There may be C20th biblical scholars who take the sense of English words from the C17th in their C20th/21st senses, but it's pretty rare for someone who's recognised as a biblical scholar to be illiterate in at least Hebrew or Greek (if not both, plus Aramaic, NW Semitic languages, Coptic, or Latin). So a biblical scholar who reads 'literally' from the KJV is probably like a columnist with usage peeves who claims to be a linguist.

  8. Philip Taylor said,

    September 14, 2023 @ 6:43 am

    “ 2000 years from now, people will not understand the difference between ‘butt dial’ and ‘booty call’ ” — equally true is the fact that “5000 miles from where this statement was probably written, many people today not only do not understand the difference between ‘butt dial’ and ‘booty call’, they also have no idea what either phrase means.

  9. Jerry Packard said,

    September 14, 2023 @ 6:44 am

    For Chinese, since compounding (broadly defined) is the primary word formation device, the cited relations, with all mentioned potential ambiguities, run rampant (as Mark and Richard know well).

    As in English, once the form is lexicalized there is no issue. But even then, we can tease apart ease of lexical retrieval through experimentation. So, for example, the frequency, and transparency, of the component morphemes both affect reading speed, with high-frequency components tending to increase, and transparent components tending to decrease, reading speed.

  10. Peter Taylor said,

    September 14, 2023 @ 8:12 am

    @Philip Taylor, isn't it obvious? A "butt dial" is an instrument showing how much beer is left in the barrel, and a "booty call" is a financial instrument related to the division of future plunder.

  11. Wanda said,

    September 14, 2023 @ 2:53 pm

    I'm pretty sure that 2000 years from now, there will still be people who choose to brag in public about their ignorance about popular culture rather than take such easy actions as reading a previous comment or doing a simple Google search.

  12. Chris Button said,

    September 14, 2023 @ 3:24 pm

    Oil "of" olive
    Oil "for" hair

    Certainly makes things clearer.

  13. Philip Taylor said,

    September 14, 2023 @ 3:53 pm

    I think you will agree, Wanda, that just because something counts as "popular culture" in your peer group does not necessarily imply that it counts as popular culture outside of it. What may be commonplace knowledge for you and Laura Grimes may be completely impenetrable to others.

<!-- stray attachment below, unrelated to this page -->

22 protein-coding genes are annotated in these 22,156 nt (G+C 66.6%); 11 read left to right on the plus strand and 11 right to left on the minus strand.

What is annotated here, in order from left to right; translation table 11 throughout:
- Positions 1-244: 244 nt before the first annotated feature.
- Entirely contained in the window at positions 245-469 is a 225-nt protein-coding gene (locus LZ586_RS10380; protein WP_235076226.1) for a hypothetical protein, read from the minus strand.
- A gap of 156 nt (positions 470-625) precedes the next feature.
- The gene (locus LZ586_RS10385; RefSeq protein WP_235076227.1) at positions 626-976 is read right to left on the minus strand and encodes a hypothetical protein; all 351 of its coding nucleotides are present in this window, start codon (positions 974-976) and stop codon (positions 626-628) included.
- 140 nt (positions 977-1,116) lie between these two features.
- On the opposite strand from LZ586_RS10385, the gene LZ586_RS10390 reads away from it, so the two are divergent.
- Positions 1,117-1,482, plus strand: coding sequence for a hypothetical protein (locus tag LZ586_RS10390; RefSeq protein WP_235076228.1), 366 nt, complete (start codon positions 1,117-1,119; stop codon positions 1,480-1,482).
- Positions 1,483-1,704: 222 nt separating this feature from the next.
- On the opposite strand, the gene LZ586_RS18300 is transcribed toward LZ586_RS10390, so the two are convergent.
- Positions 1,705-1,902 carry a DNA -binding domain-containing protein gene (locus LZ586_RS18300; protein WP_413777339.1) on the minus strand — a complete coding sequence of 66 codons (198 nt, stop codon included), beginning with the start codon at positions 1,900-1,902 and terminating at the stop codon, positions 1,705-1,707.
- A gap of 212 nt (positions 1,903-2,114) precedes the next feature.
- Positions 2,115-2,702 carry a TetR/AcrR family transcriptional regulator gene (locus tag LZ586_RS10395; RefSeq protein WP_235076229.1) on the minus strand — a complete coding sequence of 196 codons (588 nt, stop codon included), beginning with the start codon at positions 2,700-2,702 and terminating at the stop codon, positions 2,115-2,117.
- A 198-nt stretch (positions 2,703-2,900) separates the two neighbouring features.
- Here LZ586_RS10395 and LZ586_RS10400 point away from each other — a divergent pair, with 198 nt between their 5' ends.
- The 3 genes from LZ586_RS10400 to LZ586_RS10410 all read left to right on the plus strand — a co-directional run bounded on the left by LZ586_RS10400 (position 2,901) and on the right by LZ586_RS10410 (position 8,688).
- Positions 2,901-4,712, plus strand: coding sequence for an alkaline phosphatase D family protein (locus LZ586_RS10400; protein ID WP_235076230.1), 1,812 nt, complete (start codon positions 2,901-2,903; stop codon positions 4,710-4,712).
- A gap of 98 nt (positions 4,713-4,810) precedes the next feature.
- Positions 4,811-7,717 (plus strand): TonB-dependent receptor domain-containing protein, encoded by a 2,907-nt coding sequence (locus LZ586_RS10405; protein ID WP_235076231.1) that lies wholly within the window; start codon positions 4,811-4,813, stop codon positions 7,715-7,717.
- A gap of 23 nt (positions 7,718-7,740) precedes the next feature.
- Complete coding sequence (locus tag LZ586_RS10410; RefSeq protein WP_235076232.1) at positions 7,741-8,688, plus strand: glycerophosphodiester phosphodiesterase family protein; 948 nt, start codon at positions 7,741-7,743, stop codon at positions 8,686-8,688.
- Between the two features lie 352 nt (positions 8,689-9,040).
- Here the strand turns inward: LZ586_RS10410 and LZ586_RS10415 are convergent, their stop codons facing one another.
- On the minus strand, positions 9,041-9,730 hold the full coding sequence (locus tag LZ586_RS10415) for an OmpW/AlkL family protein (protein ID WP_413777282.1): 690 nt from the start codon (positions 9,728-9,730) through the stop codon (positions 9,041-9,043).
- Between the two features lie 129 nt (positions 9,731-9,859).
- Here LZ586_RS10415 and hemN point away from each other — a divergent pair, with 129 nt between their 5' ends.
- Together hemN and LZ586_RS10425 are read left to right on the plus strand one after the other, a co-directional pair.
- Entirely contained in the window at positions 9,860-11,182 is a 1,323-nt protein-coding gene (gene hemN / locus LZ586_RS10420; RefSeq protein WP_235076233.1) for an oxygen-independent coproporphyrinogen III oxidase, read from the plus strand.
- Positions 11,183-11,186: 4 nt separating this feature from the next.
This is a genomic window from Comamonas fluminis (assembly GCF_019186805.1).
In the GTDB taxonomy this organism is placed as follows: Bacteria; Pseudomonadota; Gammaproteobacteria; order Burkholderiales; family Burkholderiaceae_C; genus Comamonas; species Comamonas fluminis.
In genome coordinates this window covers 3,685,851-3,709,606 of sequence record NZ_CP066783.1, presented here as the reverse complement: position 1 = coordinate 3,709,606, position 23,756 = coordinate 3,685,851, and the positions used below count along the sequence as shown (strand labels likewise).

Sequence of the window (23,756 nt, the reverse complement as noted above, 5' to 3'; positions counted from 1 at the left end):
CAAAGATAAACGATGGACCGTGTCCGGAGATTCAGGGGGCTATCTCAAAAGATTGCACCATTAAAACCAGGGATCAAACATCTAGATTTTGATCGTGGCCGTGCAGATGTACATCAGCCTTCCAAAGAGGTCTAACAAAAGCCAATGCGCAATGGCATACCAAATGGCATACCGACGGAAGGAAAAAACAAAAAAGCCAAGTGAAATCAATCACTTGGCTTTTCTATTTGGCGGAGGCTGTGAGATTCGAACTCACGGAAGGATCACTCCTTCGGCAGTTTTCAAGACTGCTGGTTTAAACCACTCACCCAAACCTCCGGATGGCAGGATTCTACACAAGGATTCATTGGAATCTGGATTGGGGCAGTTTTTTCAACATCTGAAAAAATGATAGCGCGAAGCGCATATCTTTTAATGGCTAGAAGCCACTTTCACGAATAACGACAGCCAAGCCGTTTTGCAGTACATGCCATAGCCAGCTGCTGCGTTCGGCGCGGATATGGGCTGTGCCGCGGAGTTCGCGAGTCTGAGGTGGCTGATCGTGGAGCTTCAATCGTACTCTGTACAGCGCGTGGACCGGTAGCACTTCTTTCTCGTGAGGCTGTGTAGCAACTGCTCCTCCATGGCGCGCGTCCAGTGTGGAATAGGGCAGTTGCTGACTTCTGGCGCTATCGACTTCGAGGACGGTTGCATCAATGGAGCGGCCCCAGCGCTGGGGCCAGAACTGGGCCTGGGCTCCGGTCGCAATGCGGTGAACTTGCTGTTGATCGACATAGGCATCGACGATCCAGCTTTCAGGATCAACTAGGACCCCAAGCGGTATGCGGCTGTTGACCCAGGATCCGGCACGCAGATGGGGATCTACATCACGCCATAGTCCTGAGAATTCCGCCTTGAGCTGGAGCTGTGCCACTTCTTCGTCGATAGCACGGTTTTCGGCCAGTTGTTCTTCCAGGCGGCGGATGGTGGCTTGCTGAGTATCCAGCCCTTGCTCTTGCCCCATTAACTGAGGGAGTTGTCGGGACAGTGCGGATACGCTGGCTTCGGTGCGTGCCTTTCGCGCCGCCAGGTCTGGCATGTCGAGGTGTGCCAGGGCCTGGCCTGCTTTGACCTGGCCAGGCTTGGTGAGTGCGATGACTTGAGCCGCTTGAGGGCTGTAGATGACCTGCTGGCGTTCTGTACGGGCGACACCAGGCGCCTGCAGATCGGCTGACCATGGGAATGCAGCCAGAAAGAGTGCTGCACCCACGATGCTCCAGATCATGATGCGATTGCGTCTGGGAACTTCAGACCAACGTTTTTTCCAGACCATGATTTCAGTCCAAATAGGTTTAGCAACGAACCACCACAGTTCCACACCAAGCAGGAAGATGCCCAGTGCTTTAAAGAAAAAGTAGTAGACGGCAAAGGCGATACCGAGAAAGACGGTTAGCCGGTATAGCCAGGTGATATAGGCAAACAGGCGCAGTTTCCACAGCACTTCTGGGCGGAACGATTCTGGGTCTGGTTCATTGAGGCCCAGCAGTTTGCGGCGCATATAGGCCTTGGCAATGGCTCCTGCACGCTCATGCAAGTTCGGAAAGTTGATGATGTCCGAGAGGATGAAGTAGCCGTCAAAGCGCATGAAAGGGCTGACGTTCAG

14. GH said,

    September 14, 2023 @ 4:50 pm

    But vice versa, @Philip Taylor, your ignorance does not imply that something is not widely known in the culture at large. A quick search shows that while "butt dial" remains something of an Americanism (British sources tend to prefer "pocket dial"), "booty call" is well enough known to be used in English newspapers without definition or explanation, though usually with quotation marks.

  15. AntC said,

    September 14, 2023 @ 6:10 pm

    @Wanda I'm pretty sure that 2000 years from now, there will still be people who choose to brag in public about their ignorance about popular culture rather than take such easy actions as reading a previous comment or doing a simple Google search.


    @PT many people today not only do not understand the difference …

    may be completely impenetrable to others.

    "many people" sounds like a claim of fact. As opposed to your own personal willful ignorance of language as she is used. How "many people"/"others" did you survey?

  16. AKMA said,

    September 15, 2023 @ 2:51 am

    The issue is further complicated by the general UK preference for 'bum' over 'butt' for the human posterior — as I was reminded when I once reverted to Americanism and alluded to my 'bum shoulder', to the vast amusement of children present.

  17. Peter Grubtal said,

    September 15, 2023 @ 3:07 am

    I'm with Philip Taylor : before perusing this thread, these expressions were unknown to me, and not known in the English-speaking circles with which I commune.

    Even "butt", although I nowadays recognize it, is to me a pure Americanism, and until very recently never used in that sense in England.

    But I realize it's fashionable nowadays on this side of the pond to affect perfect familiarity with American colloquialisms, and pretend they were always a part of our culture.

  18. Benjamin E. Orsatti said,

    September 15, 2023 @ 7:41 am

    Peter Grubtal said: "I realize it's fashionable nowadays on this side of the pond to affect perfect familiarity with American colloquialisms, and pretend they were always a part of our culture."